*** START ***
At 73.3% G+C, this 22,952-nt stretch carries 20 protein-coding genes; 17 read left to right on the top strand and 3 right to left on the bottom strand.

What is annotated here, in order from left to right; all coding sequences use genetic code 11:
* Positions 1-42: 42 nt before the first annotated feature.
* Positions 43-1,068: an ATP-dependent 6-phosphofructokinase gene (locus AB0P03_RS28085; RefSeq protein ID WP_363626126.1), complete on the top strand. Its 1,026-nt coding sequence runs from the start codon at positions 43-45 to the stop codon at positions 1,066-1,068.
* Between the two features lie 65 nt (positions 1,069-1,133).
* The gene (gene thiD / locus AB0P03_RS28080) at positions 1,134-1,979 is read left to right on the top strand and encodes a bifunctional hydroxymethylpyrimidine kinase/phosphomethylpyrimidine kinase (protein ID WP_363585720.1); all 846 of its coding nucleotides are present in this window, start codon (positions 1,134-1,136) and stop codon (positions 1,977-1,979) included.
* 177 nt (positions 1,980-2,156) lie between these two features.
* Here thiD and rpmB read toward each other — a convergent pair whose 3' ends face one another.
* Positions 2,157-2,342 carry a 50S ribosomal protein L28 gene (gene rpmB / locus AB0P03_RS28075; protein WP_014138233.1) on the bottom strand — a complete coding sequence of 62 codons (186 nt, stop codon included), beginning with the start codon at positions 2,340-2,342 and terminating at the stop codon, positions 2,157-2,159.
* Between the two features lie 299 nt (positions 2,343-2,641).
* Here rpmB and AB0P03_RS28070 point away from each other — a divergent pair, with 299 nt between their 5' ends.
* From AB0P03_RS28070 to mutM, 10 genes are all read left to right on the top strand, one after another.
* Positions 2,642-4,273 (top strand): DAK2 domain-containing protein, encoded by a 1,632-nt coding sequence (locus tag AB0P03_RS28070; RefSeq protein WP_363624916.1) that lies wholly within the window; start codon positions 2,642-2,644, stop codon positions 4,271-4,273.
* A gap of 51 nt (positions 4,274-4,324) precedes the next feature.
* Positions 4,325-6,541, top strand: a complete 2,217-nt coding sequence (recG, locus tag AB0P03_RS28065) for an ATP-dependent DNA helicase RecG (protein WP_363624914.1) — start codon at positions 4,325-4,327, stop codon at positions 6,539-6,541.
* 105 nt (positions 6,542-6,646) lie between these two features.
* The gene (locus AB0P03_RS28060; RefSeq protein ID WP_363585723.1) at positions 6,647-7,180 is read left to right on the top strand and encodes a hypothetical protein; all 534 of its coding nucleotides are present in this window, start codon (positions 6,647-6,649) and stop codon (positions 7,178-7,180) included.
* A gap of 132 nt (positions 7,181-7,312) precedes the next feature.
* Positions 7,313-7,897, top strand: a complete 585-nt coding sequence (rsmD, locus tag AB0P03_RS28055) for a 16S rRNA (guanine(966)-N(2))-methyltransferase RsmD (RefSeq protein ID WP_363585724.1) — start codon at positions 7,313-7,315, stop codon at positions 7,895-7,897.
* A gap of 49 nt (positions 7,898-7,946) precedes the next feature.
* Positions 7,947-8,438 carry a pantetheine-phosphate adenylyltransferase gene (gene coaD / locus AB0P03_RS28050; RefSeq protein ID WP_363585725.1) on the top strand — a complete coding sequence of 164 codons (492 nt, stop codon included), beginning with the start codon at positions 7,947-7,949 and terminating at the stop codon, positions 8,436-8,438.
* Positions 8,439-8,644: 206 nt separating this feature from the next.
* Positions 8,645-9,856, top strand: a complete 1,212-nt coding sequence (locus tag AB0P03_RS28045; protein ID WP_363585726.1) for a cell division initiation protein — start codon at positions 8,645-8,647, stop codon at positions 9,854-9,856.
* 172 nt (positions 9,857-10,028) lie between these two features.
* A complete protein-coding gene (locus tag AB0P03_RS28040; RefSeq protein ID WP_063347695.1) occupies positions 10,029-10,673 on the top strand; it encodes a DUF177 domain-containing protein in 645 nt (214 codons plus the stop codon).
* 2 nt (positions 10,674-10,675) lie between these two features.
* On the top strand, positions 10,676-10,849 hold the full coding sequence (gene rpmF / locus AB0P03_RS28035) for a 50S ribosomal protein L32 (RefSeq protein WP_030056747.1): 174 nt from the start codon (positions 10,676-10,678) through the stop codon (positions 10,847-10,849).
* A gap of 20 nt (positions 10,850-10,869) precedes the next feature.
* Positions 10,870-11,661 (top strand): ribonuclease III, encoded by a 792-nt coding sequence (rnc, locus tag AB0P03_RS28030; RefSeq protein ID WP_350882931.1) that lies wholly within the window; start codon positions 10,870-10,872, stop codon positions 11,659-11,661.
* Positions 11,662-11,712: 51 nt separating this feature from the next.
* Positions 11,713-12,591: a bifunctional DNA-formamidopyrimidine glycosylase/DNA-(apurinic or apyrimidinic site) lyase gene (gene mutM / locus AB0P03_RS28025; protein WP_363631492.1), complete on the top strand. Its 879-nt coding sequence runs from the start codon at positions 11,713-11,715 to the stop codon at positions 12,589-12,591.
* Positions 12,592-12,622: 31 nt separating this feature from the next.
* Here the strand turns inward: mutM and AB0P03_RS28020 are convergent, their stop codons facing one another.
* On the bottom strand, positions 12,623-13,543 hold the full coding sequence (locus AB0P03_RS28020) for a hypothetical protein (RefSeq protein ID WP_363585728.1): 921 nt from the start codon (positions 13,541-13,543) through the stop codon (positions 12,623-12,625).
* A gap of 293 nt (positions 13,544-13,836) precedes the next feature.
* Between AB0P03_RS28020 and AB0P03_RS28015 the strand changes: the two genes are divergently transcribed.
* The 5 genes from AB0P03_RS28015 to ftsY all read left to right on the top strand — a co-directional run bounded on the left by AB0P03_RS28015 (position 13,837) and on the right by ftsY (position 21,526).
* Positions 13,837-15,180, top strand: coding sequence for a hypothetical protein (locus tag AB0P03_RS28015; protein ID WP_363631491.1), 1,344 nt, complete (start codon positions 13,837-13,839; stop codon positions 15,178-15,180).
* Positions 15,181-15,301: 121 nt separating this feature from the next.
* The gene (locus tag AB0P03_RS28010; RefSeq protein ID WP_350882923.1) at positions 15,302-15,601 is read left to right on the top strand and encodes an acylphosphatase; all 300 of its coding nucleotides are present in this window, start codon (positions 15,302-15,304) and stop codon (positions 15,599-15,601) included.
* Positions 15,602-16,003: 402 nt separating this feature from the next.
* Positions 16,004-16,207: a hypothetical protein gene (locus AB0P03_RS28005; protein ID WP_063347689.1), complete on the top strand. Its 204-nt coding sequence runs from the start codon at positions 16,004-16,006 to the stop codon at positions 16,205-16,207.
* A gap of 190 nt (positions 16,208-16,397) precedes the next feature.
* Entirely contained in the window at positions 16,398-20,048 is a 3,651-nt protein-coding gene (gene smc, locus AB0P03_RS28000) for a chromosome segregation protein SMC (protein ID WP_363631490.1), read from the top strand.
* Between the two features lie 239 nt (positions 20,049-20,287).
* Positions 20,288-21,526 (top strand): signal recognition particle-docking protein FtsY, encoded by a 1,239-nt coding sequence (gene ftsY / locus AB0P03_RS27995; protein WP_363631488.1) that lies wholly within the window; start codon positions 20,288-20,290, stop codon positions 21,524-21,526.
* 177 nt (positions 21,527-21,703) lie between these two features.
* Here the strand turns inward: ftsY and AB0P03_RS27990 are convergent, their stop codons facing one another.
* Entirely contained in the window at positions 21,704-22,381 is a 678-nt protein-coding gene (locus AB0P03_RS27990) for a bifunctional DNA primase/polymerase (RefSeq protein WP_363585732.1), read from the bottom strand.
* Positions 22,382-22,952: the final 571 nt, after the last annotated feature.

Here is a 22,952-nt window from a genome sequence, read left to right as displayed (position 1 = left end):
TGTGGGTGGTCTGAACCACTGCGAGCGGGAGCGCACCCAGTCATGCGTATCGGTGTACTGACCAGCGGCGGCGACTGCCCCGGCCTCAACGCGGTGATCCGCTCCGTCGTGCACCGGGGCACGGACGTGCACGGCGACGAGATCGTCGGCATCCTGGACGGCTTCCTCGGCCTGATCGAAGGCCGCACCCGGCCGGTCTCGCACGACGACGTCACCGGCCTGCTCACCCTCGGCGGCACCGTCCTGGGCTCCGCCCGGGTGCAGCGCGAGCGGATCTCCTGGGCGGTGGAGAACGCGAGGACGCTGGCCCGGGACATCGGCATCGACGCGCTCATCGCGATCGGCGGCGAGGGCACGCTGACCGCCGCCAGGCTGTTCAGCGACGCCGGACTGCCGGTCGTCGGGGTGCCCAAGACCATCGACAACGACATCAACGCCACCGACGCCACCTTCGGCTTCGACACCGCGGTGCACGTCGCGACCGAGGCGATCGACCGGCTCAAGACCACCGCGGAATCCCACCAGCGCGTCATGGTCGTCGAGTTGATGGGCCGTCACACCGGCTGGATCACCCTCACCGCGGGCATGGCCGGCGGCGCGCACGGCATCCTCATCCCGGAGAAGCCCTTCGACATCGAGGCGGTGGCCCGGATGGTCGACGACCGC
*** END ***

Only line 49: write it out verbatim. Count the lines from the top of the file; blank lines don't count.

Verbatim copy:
* Entirely contained in the window at positions 21,704-22,381 is a 678-nt protein-coding gene (locus AB0P03_RS27990) for a bifunctional DNA primase/polymerase (RefSeq protein WP_363585732.1), read from the bottom strand.